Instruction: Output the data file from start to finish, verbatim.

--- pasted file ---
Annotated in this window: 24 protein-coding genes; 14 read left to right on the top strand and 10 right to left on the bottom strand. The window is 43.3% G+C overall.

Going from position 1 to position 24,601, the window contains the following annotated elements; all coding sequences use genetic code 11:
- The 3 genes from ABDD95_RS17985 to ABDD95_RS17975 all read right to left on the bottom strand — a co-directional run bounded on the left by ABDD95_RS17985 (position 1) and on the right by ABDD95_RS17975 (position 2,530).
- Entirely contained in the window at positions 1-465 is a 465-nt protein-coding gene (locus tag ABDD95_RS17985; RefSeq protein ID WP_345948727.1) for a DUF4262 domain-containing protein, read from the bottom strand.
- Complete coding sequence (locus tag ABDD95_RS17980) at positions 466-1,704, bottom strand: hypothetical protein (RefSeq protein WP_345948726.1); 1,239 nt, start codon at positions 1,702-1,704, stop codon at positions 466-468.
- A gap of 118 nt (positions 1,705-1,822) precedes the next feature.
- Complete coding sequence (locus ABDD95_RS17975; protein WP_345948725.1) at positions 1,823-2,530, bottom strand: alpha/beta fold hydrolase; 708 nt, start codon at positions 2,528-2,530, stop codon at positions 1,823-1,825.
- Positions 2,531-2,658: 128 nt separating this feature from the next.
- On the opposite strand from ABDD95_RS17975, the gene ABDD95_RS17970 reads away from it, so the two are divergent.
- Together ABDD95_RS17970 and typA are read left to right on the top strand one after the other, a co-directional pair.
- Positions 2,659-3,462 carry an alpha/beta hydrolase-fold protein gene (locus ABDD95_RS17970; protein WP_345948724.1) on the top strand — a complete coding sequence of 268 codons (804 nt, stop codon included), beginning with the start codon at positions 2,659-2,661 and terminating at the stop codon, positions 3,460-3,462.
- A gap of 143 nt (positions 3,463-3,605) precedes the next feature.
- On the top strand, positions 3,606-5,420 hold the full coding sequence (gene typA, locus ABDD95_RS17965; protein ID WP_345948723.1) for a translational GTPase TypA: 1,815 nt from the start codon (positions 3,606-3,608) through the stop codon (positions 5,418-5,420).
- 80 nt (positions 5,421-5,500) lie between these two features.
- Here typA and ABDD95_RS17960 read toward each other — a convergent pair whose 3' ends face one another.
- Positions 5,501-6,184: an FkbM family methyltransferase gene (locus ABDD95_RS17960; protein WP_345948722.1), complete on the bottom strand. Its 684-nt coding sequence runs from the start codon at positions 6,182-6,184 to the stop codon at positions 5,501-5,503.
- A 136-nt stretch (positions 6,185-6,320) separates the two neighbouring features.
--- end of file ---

Annotated in this window: 24 protein-coding genes; 14 read left to right on the top strand and 10 right to left on the bottom strand. The window is 43.3% G+C overall.

Going from position 1 to position 24,601, the window contains the following annotated elements; all coding sequences use genetic code 11:
- The 3 genes from ABDD95_RS17985 to ABDD95_RS17975 all read right to left on the bottom strand — a co-directional run bounded on the left by ABDD95_RS17985 (position 1) and on the right by ABDD95_RS17975 (position 2,530).
- Entirely contained in the window at positions 1-465 is a 465-nt protein-coding gene (locus tag ABDD95_RS17985; RefSeq protein ID WP_345948727.1) for a DUF4262 domain-containing protein, read from the bottom strand.
- Complete coding sequence (locus tag ABDD95_RS17980) at positions 466-1,704, bottom strand: hypothetical protein (RefSeq protein WP_345948726.1); 1,239 nt, start codon at positions 1,702-1,704, stop codon at positions 466-468.
- A gap of 118 nt (positions 1,705-1,822) precedes the next feature.
- Complete coding sequence (locus ABDD95_RS17975; protein WP_345948725.1) at positions 1,823-2,530, bottom strand: alpha/beta fold hydrolase; 708 nt, start codon at positions 2,528-2,530, stop codon at positions 1,823-1,825.
- Positions 2,531-2,658: 128 nt separating this feature from the next.
- On the opposite strand from ABDD95_RS17975, the gene ABDD95_RS17970 reads away from it, so the two are divergent.
- Together ABDD95_RS17970 and typA are read left to right on the top strand one after the other, a co-directional pair.
- Positions 2,659-3,462 carry an alpha/beta hydrolase-fold protein gene (locus ABDD95_RS17970; protein WP_345948724.1) on the top strand — a complete coding sequence of 268 codons (804 nt, stop codon included), beginning with the start codon at positions 2,659-2,661 and terminating at the stop codon, positions 3,460-3,462.
- A gap of 143 nt (positions 3,463-3,605) precedes the next feature.
- On the top strand, positions 3,606-5,420 hold the full coding sequence (gene typA, locus ABDD95_RS17965; protein ID WP_345948723.1) for a translational GTPase TypA: 1,815 nt from the start codon (positions 3,606-3,608) through the stop codon (positions 5,418-5,420).
- 80 nt (positions 5,421-5,500) lie between these two features.
- Here typA and ABDD95_RS17960 read toward each other — a convergent pair whose 3' ends face one another.
- Positions 5,501-6,184: an FkbM family methyltransferase gene (locus ABDD95_RS17960; protein WP_345948722.1), complete on the bottom strand. Its 684-nt coding sequence runs from the start codon at positions 6,182-6,184 to the stop codon at positions 5,501-5,503.
- A 136-nt stretch (positions 6,185-6,320) separates the two neighbouring features.